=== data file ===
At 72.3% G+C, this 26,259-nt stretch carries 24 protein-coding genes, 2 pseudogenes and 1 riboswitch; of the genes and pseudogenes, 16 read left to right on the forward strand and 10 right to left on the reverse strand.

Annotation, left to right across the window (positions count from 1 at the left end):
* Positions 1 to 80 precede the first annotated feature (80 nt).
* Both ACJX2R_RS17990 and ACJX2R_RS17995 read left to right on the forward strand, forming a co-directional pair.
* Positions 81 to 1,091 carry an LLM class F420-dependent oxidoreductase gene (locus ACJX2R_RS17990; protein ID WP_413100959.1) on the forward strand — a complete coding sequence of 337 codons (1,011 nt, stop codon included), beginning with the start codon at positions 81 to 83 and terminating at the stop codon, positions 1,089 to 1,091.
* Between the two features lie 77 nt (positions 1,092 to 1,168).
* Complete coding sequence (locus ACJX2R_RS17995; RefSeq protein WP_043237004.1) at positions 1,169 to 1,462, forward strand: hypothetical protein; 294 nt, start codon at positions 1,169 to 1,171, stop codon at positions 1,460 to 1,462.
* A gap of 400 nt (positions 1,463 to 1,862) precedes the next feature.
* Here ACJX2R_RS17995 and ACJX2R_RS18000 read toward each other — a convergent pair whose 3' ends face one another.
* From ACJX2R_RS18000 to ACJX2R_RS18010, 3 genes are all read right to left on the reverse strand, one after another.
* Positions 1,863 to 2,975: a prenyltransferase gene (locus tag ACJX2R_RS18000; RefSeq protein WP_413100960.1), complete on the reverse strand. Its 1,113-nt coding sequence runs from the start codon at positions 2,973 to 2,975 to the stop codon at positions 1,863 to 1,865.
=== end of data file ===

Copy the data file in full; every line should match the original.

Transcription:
At 72.3% G+C, this 26,259-nt stretch carries 24 protein-coding genes, 2 pseudogenes and 1 riboswitch; of the genes and pseudogenes, 16 read left to right on the forward strand and 10 right to left on the reverse strand.

Annotation, left to right across the window (positions count from 1 at the left end):
* Positions 1 to 80 precede the first annotated feature (80 nt).
* Both ACJX2R_RS17990 and ACJX2R_RS17995 read left to right on the forward strand, forming a co-directional pair.
* Positions 81 to 1,091 carry an LLM class F420-dependent oxidoreductase gene (locus ACJX2R_RS17990; protein ID WP_413100959.1) on the forward strand — a complete coding sequence of 337 codons (1,011 nt, stop codon included), beginning with the start codon at positions 81 to 83 and terminating at the stop codon, positions 1,089 to 1,091.
* Between the two features lie 77 nt (positions 1,092 to 1,168).
* Complete coding sequence (locus ACJX2R_RS17995; RefSeq protein WP_043237004.1) at positions 1,169 to 1,462, forward strand: hypothetical protein; 294 nt, start codon at positions 1,169 to 1,171, stop codon at positions 1,460 to 1,462.
* A gap of 400 nt (positions 1,463 to 1,862) precedes the next feature.
* Here ACJX2R_RS17995 and ACJX2R_RS18000 read toward each other — a convergent pair whose 3' ends face one another.
* From ACJX2R_RS18000 to ACJX2R_RS18010, 3 genes are all read right to left on the reverse strand, one after another.
* Positions 1,863 to 2,975: a prenyltransferase gene (locus tag ACJX2R_RS18000; RefSeq protein WP_413100960.1), complete on the reverse strand. Its 1,113-nt coding sequence runs from the start codon at positions 2,973 to 2,975 to the stop codon at positions 1,863 to 1,865.